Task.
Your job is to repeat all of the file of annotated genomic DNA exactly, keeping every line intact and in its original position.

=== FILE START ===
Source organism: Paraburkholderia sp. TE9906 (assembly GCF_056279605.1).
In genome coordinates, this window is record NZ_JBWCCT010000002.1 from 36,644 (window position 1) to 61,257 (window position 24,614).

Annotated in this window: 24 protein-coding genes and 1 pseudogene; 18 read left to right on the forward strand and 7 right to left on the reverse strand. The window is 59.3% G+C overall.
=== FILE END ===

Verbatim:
Source organism: Paraburkholderia sp. TE9906 (assembly GCF_056279605.1).
In genome coordinates, this window is record NZ_JBWCCT010000002.1 from 36,644 (window position 1) to 61,257 (window position 24,614).

Annotated in this window: 24 protein-coding genes and 1 pseudogene; 18 read left to right on the forward strand and 7 right to left on the reverse strand. The window is 59.3% G+C overall.